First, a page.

Here's why Harry Styles' fans won't go to SeaWorld
I’ve been done with SeaWorld for a while. After watching the documentary Blackfish a few years ago, I made my vow, along with many others, to never visit SeaWorld again. In case you’re unfamiliar, this particular documentary focuses on the captivity of Tilikum, an orca involved in the death of three people. It also explores the consequences of keeping orcas in captivity and is definitely worth a watch. After watching the film, I told everyone I know to add it to their Netflix queue immediately, so they too could take the pledge of never returning to SeaWorld.
I successfully convinced several of my friends of SeaWorld’s appalling practices, but I could never have the same effect that one of our fave boy banders had recently. According to analysts at Credit Suisse, SeaWorld’s brand is in serious trouble, and One Direction heartthrob Harry Styles may have played a significant role their dip in attendance. At a recent concert, Styles asked if there were any dolphin fans in the audience. In reply to screeches of excitement over dolphins (which I totally get, by the way, because dolphins are my spirit animal), he declared that fans shouldn’t go to SeaWorld. See the epic moment for yourself:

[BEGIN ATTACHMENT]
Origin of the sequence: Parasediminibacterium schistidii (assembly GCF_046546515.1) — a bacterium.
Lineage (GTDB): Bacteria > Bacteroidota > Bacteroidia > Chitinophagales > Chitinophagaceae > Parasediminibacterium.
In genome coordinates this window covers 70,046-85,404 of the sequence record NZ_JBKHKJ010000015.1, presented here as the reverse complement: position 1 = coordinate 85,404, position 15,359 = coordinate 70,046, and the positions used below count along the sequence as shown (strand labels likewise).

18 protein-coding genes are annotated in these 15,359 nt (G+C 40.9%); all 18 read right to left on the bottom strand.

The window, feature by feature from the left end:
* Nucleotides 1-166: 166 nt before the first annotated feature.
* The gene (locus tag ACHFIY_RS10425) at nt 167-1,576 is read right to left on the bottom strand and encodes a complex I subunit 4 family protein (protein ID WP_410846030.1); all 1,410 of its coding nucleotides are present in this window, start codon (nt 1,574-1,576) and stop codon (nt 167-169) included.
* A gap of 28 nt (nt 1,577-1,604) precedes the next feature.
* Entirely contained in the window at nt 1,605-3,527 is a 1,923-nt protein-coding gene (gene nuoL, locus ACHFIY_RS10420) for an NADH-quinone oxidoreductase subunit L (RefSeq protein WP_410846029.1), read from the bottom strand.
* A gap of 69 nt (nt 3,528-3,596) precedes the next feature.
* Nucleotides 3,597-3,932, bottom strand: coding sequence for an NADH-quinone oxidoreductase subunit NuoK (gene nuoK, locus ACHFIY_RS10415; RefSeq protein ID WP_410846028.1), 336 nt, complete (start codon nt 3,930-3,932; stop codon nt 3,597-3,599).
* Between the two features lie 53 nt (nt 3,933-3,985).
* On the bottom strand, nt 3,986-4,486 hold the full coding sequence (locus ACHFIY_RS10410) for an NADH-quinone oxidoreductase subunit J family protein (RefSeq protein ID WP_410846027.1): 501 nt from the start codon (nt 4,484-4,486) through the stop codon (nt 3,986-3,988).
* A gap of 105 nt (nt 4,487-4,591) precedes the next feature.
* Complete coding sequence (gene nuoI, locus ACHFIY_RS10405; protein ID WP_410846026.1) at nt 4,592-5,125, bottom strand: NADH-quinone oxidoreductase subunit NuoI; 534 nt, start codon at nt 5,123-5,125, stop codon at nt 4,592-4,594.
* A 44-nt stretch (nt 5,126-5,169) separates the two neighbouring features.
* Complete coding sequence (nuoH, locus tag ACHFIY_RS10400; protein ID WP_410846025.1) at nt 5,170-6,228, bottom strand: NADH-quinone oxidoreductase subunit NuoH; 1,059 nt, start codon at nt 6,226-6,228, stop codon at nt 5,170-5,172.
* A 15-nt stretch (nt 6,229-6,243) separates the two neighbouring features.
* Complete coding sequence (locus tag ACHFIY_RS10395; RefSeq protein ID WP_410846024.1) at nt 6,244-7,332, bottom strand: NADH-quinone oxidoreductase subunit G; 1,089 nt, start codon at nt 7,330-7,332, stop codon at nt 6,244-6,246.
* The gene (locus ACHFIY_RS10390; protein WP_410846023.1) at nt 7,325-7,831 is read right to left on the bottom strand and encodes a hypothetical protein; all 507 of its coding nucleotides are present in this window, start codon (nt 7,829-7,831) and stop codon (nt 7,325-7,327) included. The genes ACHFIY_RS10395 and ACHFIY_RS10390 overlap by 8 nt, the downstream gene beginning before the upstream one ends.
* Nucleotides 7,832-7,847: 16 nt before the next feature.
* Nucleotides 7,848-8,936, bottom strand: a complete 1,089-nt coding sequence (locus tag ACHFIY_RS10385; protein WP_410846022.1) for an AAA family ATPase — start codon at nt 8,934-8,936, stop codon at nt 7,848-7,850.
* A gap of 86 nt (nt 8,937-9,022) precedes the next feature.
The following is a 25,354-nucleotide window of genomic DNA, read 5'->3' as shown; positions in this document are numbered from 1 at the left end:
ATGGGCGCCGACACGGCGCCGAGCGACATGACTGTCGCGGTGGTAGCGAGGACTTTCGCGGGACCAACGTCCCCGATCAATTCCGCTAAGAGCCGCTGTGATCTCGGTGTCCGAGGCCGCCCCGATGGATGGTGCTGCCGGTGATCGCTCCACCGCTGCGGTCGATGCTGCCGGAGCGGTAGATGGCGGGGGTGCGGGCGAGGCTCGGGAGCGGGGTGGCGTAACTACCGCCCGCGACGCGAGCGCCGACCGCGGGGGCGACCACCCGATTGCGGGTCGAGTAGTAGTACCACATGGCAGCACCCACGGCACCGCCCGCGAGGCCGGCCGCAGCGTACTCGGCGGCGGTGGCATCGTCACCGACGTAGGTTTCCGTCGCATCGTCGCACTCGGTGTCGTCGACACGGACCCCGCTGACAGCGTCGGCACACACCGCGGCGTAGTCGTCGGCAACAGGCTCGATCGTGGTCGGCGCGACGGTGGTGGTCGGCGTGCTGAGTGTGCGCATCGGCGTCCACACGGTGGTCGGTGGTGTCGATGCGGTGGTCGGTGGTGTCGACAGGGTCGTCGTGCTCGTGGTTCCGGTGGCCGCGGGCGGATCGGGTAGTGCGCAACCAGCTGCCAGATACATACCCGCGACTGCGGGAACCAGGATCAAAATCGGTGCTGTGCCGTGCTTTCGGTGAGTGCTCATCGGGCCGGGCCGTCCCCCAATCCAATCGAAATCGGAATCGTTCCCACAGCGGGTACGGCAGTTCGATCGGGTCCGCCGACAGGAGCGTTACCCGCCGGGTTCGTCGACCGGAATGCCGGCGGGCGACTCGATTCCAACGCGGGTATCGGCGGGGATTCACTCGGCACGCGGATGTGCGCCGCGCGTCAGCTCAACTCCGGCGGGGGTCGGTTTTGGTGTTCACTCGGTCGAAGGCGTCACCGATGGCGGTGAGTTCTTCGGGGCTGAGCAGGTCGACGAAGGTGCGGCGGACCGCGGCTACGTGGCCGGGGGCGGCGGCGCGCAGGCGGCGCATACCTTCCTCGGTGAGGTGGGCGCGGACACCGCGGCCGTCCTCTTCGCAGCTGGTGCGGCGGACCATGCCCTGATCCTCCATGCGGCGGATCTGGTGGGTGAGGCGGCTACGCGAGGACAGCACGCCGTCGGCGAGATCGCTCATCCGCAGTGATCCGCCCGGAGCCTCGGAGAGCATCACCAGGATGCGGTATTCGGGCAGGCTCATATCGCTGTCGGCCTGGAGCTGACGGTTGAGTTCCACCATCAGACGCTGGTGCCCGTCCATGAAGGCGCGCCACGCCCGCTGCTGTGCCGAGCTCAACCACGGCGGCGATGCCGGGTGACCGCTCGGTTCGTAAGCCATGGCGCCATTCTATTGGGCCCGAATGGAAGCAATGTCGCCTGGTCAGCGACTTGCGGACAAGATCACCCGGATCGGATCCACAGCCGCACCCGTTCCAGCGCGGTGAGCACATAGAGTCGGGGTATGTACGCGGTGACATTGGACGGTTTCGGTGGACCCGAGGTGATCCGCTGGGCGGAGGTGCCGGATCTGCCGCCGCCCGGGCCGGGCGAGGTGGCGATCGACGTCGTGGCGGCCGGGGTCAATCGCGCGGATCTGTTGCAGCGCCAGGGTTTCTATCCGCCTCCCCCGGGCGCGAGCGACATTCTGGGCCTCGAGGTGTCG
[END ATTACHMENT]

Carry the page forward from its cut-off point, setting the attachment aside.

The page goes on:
After this incident, Business Insider reported, “SeaWorld has seen a 400% spike in mentions, and a 13% increase in negative commentary…And the ratio of positive to negative comments was negative 68% — showing that Harry has single-handedly showered pain on the amusement park’s reputation.”
Maybe Harry shouldn’t take all the blame for this latest round of bad press though. SeaWorld also recently received criticism for allegedly placing a SeaWorld employee undercover at PETA. According to Credit Suisse, Harry’s comments and the undercover PETA incident were the top two reasons for the brand’s negative direction in recent months.
SeaWorld’s profits have steadily been declining — revenue dropped 3% in the second quarter of 2015. But they’re responding to the decline by launching a new ad campaign and donating $10 million to research and conservation, Business Insider reports. It’s definitely a step in the right direction for rebuilding good will, but who knows if that will be enough. Once Directioners turn on you, is there ever really any coming back?
(Image via ShutterStock.)